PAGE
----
The Illinois Prevailing Wage Law by Marc Poulos
Executive Director, Indiana-Illinois-Iowa Foundation for Fair Contracting
I am the Executive Director of the Indiana-Illinois-Iowa Foundation for Fair Contracting (III FFC), a not-for-profit joint labor/management organization affiliated with the International Union of Operating Engineers Local 150 and its signatory contractors. III FFC was established to support, promote and encourage fair contracting. Our mission is to ensure a level playing field in the public works construction arena for both contractors and workers. As a labor/management organization, balancing the interests of business and labor is a core value of the III FFC. We believe in moderate, responsible public policies that reward work, grow the middle class, and create broad-based prosperity that benefits workers, businesses and taxpayers alike.
The Illinois prevailing wage law sets uniform pay rates for workers employed on public works construction projects. It requires that construction workers be paid no less than the general market wage rates in the community where the work is performed. In every county in Illinois, the prevailing wage is a good, fair wage that allows workers to pursue a decent living standard. The prevailing wage is also good for construction contractors because it establishes uniform wage rates, making their labor costs identical and predictable as they develop their bids and proposals. Prevailing wage is good for taxpayers too because it ensures that we get the highest quality construction from professional, responsible contractors and highly skilled workers who have completed proper construction craft apprenticeship training programs.
Unfortunately, Gov. Rauner and his allies in Springfield have spent months relentlessly attempting to push through extremist plans to repeal the state prevailing wage law or allow public bodies to opt out of the law at the local level. Gov. Rauner has repeatedly claimed that eliminating prevailing wages will reduce the cost of public works construction projects by 20%. There is no truth to that silly claim. According to the US Census Bureau’s Economic Census, labor accounts for 20-25% of the cost of public works construction in Illinois. So it is mathematically impossible to save 20% by cutting labor costs unless you expect construction workers to work for free. Furthermore, numerous objective academic studies have consistently found that states that have repealed their prevailing wage laws realized no cost savings.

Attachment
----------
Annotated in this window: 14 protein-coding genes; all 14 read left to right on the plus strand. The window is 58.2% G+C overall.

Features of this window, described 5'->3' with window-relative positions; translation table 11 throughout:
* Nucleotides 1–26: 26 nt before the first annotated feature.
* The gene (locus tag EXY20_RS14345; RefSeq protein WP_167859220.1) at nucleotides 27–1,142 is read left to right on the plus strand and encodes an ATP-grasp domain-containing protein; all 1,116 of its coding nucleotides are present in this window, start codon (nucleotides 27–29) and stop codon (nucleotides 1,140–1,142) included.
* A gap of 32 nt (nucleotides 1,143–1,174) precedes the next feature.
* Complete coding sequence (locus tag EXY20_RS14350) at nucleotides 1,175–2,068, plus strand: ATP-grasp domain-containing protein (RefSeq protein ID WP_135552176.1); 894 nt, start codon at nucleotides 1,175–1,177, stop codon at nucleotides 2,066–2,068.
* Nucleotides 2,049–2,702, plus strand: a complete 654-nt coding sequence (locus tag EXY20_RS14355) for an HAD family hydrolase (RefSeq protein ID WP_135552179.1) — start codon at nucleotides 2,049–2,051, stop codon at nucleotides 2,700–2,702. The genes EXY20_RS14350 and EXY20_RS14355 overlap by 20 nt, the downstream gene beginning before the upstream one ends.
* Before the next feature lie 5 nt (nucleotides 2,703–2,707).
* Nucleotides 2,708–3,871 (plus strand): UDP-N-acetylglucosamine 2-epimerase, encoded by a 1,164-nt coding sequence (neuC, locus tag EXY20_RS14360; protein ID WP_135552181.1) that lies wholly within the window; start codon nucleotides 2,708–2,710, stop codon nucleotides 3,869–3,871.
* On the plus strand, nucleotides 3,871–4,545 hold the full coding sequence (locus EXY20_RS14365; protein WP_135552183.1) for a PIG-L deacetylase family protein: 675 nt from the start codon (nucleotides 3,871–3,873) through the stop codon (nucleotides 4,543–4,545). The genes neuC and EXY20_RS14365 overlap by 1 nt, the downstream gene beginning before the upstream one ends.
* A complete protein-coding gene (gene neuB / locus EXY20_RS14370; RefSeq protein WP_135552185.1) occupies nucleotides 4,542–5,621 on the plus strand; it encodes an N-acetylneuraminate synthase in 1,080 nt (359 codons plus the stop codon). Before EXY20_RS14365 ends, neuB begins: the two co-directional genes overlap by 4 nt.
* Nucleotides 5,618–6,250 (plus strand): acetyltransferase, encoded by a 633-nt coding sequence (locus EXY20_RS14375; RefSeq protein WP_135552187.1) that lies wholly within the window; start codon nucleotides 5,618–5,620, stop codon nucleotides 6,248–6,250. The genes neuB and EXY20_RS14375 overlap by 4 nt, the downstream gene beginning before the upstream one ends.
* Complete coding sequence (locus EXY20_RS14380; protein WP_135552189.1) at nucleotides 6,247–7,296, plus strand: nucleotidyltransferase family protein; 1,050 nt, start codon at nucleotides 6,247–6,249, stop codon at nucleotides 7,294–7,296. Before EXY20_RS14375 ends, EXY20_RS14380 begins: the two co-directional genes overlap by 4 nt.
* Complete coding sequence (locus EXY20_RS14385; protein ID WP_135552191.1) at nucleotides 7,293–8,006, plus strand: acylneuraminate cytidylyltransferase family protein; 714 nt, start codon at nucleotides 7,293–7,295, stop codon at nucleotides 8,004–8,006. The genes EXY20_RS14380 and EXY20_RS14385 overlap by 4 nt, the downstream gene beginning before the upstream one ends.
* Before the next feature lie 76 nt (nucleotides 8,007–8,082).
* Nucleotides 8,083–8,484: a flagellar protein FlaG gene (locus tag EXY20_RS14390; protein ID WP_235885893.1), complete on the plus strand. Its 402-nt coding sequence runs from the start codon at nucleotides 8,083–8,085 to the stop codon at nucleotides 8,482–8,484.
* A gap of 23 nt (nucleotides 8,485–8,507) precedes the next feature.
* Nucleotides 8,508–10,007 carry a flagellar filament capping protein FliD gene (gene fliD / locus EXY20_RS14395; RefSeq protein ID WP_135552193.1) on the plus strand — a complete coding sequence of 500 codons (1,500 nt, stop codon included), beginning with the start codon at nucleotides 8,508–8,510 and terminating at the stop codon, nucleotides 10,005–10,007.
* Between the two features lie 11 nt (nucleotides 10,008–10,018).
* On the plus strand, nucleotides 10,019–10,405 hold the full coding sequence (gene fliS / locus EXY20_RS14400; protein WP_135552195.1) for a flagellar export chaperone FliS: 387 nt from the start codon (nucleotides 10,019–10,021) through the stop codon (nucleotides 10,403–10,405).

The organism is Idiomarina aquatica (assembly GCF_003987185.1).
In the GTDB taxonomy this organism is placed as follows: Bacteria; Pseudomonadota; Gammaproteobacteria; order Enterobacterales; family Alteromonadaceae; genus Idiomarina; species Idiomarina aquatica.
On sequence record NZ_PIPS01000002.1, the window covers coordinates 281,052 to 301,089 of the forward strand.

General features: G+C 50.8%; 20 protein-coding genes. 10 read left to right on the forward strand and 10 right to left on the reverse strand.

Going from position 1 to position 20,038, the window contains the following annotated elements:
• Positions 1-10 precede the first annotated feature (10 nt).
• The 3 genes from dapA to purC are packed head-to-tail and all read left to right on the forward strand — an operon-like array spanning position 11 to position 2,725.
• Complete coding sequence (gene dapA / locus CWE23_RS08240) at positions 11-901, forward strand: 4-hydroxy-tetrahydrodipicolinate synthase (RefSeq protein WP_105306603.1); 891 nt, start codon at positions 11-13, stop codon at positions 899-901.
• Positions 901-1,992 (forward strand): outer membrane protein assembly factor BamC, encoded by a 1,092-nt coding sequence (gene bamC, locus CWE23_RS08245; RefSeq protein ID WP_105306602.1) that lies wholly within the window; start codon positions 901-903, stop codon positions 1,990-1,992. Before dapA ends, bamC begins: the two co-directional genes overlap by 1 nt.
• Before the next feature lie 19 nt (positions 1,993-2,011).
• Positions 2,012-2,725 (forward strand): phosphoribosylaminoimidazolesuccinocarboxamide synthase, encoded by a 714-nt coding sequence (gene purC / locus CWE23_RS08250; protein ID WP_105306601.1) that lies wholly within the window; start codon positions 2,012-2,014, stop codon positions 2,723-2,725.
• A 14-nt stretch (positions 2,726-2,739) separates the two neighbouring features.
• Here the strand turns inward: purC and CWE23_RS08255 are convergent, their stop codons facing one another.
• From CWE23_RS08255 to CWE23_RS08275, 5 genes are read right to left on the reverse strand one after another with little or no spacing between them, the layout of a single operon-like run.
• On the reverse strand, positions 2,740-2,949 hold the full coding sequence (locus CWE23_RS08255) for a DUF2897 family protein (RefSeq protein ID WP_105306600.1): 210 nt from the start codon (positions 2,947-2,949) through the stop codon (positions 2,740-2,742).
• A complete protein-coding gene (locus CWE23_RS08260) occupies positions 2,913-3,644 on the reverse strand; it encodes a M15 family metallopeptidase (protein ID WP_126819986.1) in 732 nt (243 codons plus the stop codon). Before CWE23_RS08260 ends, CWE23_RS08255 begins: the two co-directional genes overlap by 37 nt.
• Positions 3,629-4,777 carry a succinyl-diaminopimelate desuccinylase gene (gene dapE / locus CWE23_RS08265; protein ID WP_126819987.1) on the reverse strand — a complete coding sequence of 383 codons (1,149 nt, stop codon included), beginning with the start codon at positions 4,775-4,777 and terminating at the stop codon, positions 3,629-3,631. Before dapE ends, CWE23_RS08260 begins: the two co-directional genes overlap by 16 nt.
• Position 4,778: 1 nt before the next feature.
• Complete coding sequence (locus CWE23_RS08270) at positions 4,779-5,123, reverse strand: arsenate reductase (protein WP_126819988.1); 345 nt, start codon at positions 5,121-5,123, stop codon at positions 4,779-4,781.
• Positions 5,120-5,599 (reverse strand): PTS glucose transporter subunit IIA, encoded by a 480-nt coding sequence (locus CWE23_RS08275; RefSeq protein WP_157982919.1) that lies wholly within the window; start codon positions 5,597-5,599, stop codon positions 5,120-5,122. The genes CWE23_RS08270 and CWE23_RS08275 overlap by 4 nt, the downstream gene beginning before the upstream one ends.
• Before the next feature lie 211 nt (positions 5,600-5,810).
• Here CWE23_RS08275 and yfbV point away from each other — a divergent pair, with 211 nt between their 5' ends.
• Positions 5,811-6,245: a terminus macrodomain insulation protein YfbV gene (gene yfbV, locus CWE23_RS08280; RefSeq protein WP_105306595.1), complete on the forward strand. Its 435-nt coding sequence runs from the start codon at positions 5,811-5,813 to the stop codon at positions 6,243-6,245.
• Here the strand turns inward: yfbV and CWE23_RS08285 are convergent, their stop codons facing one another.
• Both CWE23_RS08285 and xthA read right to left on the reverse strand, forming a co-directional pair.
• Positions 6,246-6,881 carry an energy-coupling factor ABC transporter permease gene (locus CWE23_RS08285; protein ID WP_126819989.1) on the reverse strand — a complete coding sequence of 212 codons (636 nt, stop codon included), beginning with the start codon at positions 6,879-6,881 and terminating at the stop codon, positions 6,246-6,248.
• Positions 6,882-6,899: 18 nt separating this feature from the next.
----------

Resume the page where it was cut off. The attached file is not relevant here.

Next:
Despite the governor’s ideological obsession with slashing prevailing wages, there are positive signs elsewhere that both Republicans and Democrats alike understand the value of prevailing wages. Last year, congress passed the first comprehensive multi-year federal transportation funding bill in more than 10 years, and president Obama signed it in December. More than 100 amendments were considered along the way, including one sponsored by a right-wing Iowa congressmen to repeal the federal equivalent of the state prevailing wage, known as the Davis-Bacon law. That extremist amendment was defeated soundly. Interestingly, all 18 members of the Illinois congressional delegation – Republican and Democrat, urban and rural, conservative and liberal – voted against it. This bipartisan consensus shows that the entire Illinois congressional delegation understands something that Rauner does not: repealing prevailing wage laws never results in any taxpayer savings but will result in a “race to the bottom” economic model that undermines high-road construction companies, disrespects properly trained and skilled construction workers, and diminishes one of the historic standards that helped give rise to the great American middle class.
For many years, the Democratic County Chairmen’s Association has been a trusted partner in the building trades’ efforts to protect our workers and contractors in Illinois, and we look forward to a strong continued partnership as we move forward together.
Indiana-Illinois-Iowa Foundation for Fair Contracting
In addition to heading the III-FFC, Marc Poulos also serves as Executive Director of the Midwest Operating Engineers Construction Industry Research Fund, the Indiana and Illinois Operators Joint Labor-Management PACs, and a Democratic Precinct Committeeman in Will County, IL.